The evolving management of aHUS: what clinicians need to know

Thursday, 21 Nov 2019


“Atypical haemolytic uraemic syndrome (aHUS) is one disease where you really don’t want to wait until you see clinical signs until you act. By that stage there’s already end-organ damage and with that comes a whole raft of complexities,” notes Danny Hsu, Consultant Haematologist, Liverpool Hospital. The limbic spoke with Dr Hsu about how the management of aHUS has evolved, particularly his advice for clinicians who are likely to come across aHUS.

aHUS can pop up anywhere, the key is to always keep looking

“For years it wasn’t a disease you really wanted to proactively look for as the management was really a band-aid option. Plasma exchange (PE) or plasma infusion (PI) were the first-line treatment options which do not address the underlying cause.1 Now that we have a way to target terminal complement as a clinician I feel like there’s more chances of staying ahead of the disease rather than constantly running behind,” noted Dr Hsu.

An extremely rare disease, aHUS is primarily a life-threatening disease caused by uncontrolled complement activation.2 A consequence of prolonged complement activation is endothelial injury and platelet activation which manifests as thrombotic microangiopathy (TMA) leading to ischaemia and eventually end-organ damage.2 Dr Hsu explained, “Historically aHUS was picked up in the emergency department following an acute TMA. I can recall several cases where we would give them PE and see their haematological parameters get better, but their cardiac, liver or renal function didn’t always improve as we’d hoped. What was frustrating back then was to give them all we had (PE) yet see the damage continue because complement was slipping through. It’s such an invasive way of treating with a sub-optimal outcome.”

Dr Hsu described how experience and protocols have changed the way aHUS is picked up in his department. “Often aHUS is picked up when people have an acute event. But don’t forget that it can be a sub-clinical, progressive disease.2 Over the years our department has refined the screening protocol and we’re getting better at picking up changes in routine blood films. There are cases where now we work backwards – picking up changes in blood films before we see renal impairment. But even then it’s too late to prevent end-organ damage. That’s something that everyone needs to keep top of mind when it comes to treating early as well as considerations for how long to continue treating this relapsing disease.”3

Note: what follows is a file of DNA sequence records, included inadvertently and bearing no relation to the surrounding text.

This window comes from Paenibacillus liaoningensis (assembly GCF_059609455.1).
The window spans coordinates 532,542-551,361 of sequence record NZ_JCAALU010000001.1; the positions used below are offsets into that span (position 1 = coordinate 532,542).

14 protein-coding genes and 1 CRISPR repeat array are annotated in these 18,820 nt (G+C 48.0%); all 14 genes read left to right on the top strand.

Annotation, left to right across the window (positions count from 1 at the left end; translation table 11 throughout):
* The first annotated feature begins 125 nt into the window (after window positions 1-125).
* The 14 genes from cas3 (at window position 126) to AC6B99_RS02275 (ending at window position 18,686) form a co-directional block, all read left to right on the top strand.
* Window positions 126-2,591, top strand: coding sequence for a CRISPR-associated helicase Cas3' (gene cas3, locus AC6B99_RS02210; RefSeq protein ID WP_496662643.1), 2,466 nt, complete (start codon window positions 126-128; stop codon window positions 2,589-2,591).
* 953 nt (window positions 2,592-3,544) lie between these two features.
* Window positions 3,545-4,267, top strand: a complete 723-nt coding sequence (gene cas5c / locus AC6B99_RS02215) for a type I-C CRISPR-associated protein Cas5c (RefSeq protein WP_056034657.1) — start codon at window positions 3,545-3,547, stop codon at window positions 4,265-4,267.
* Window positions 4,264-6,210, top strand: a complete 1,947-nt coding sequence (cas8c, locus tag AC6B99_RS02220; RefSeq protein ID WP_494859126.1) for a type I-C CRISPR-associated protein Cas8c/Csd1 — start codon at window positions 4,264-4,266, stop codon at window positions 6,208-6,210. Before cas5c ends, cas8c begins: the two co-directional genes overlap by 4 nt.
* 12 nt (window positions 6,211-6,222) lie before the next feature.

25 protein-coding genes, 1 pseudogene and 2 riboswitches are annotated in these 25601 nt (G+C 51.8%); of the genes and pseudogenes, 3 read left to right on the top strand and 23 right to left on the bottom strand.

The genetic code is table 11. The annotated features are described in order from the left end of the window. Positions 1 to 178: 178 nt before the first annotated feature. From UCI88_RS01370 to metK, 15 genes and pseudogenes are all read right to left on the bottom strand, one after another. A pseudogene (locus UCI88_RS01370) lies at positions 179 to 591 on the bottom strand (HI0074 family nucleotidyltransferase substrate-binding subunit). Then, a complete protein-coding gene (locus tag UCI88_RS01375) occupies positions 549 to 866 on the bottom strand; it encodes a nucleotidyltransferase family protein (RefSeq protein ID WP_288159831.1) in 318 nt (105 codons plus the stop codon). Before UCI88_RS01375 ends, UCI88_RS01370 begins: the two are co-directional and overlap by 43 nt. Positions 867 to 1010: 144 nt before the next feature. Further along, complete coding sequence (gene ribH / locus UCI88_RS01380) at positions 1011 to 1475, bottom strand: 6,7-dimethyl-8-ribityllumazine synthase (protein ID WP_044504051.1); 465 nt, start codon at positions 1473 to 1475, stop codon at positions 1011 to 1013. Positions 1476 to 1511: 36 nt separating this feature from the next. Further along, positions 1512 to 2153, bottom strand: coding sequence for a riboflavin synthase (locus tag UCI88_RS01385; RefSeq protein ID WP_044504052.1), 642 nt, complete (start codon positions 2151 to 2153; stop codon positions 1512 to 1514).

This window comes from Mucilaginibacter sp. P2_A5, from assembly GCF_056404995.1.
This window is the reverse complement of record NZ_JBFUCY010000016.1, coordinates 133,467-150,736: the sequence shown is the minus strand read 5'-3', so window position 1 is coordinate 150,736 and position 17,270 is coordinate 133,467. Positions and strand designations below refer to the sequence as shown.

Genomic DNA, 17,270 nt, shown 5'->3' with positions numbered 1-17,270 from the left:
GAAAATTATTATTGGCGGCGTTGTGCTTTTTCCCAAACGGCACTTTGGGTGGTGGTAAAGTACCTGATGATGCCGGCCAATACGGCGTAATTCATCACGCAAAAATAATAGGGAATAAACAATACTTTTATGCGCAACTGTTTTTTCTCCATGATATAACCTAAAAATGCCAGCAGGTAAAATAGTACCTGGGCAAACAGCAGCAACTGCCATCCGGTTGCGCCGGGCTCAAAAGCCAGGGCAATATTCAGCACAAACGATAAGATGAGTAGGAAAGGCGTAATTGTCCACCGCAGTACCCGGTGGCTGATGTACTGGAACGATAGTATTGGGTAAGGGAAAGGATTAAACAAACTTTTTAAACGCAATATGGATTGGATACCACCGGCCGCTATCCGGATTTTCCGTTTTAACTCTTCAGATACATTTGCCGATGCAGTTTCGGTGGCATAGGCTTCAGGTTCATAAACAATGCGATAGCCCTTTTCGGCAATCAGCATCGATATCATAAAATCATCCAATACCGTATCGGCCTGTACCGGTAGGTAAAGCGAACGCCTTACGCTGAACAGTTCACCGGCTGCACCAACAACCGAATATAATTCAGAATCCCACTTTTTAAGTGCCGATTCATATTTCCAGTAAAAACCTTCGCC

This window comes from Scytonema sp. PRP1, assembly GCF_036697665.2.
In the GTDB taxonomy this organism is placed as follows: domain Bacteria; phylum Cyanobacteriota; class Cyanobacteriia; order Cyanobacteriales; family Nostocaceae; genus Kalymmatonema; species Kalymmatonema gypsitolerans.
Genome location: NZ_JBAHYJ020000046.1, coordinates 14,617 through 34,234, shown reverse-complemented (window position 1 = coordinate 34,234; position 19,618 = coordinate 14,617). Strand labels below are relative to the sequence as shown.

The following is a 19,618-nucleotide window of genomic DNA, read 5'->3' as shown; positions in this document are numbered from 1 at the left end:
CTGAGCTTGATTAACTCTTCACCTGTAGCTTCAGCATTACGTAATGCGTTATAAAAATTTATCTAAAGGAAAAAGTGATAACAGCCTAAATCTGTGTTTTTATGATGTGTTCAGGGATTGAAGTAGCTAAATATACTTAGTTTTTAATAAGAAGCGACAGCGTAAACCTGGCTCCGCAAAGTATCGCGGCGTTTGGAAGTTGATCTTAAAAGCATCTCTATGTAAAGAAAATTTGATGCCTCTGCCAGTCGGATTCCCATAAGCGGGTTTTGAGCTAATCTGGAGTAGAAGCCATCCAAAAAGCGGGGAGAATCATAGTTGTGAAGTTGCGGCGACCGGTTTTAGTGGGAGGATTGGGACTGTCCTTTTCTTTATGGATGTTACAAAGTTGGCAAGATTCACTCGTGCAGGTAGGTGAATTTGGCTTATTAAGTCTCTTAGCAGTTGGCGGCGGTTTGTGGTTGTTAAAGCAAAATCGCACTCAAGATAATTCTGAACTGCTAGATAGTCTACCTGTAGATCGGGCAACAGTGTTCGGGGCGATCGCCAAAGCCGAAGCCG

The Australian consensus statement on the diagnosis and management of TMA acknowledges that diagnosis of TMA presents challenges, primarily due to the heterogeneity in its presentation.3 Symptoms of TMA can be general and non-specific, or extreme, which means TMA (and therefore aHUS) should be on the radar of a variety of healthcare professionals from general practitioners, haematologists, renal or other end-organ physicians and emergency department staff.3

Act early and use clinical judgement on treatment duration

Dr Hsu explained that eculizumab, a monoclonal antibody targeting the terminal complement protein C5 changed the way aHUS is treated. “Not only does it result in haematologic remission,4 we see improvements in end-organs such as the kidneys too if caught early.”4 An analysis of two prospective phase 2 trials showed that earlier, rather than delayed treatment (within 7 days of an event) was associated with a significantly greater improvement in eGFR, suggesting an improvement in clinical outcomes and even reversal of organ damage.4 Even in patients with long-standing renal disease, 4 out of 5 were able to cease dialysis during the trial and a majority of patients (88% in trial 1 and 100% in trial 2) discontinued PE or PI altogether.4

Dr Hsu noted that now it’s always a race to get patients on treatment as early as possible and is something his department is doing well. “Considering this is an extremely rare disease, our department has come leaps and bounds when it comes to identifying it. We’re doing well, with most patients starting treatment in 7 days and aside from 2 patients, everyone else has been able to come off dialysis. That’s a real achievement because I think a large benefit for patients is being able to come off dialysis. Not only from a quality of life perspective, but it means we’ve managed to halt or reverse some of the damage that’s been done.”